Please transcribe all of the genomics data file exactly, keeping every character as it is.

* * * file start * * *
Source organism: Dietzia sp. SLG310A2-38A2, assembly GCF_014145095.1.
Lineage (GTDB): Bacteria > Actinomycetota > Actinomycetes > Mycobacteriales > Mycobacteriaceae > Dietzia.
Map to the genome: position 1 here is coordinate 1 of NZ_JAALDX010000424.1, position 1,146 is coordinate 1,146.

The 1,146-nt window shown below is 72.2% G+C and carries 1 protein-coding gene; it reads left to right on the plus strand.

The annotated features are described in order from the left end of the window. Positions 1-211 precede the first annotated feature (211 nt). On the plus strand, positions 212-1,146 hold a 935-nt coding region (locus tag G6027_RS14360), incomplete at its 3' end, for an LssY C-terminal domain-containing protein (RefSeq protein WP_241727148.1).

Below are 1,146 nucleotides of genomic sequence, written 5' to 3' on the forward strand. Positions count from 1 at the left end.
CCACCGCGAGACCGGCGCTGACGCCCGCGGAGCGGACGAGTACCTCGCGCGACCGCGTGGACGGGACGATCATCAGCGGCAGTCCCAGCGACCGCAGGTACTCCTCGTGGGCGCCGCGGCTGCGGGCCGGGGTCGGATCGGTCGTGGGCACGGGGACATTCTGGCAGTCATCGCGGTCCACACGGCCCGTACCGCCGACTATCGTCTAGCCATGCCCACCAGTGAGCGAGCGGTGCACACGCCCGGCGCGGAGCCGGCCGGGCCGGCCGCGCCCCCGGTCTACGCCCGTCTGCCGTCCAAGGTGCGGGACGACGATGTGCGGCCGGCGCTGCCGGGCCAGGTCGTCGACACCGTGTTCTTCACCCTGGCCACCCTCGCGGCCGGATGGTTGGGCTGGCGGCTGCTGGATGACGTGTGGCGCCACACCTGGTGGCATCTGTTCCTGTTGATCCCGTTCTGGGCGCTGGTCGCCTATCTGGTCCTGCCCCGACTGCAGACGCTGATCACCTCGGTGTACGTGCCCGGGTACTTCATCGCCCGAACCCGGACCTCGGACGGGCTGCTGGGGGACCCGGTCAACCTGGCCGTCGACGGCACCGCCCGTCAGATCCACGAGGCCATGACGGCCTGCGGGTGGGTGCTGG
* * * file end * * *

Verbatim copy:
Source organism: Dietzia sp. SLG310A2-38A2, assembly GCF_014145095.1.
Lineage (GTDB): Bacteria > Actinomycetota > Actinomycetes > Mycobacteriales > Mycobacteriaceae > Dietzia.
Map to the genome: position 1 here is coordinate 1 of NZ_JAALDX010000424.1, position 1,146 is coordinate 1,146.

The 1,146-nt window shown below is 72.2% G+C and carries 1 protein-coding gene; it reads left to right on the plus strand.

The annotated features are described in order from the left end of the window. Positions 1-211 precede the first annotated feature (211 nt). On the plus strand, positions 212-1,146 hold a 935-nt coding region (locus tag G6027_RS14360), incomplete at its 3' end, for an LssY C-terminal domain-containing protein (RefSeq protein WP_241727148.1).

Below are 1,146 nucleotides of genomic sequence, written 5' to 3' on the forward strand. Positions count from 1 at the left end.
CCACCGCGAGACCGGCGCTGACGCCCGCGGAGCGGACGAGTACCTCGCGCGACCGCGTGGACGGGACGATCATCAGCGGCAGTCCCAGCGACCGCAGGTACTCCTCGTGGGCGCCGCGGCTGCGGGCCGGGGTCGGATCGGTCGTGGGCACGGGGACATTCTGGCAGTCATCGCGGTCCACACGGCCCGTACCGCCGACTATCGTCTAGCCATGCCCACCAGTGAGCGAGCGGTGCACACGCCCGGCGCGGAGCCGGCCGGGCCGGCCGCGCCCCCGGTCTACGCCCGTCTGCCGTCCAAGGTGCGGGACGACGATGTGCGGCCGGCGCTGCCGGGCCAGGTCGTCGACACCGTGTTCTTCACCCTGGCCACCCTCGCGGCCGGATGGTTGGGCTGGCGGCTGCTGGATGACGTGTGGCGCCACACCTGGTGGCATCTGTTCCTGTTGATCCCGTTCTGGGCGCTGGTCGCCTATCTGGTCCTGCCCCGACTGCAGACGCTGATCACCTCGGTGTACGTGCCCGGGTACTTCATCGCCCGAACCCGGACCTCGGACGGGCTGCTGGGGGACCCGGTCAACCTGGCCGTCGACGGCACCGCCCGTCAGATCCACGAGGCCATGACGGCCTGCGGGTGGGTGCTGG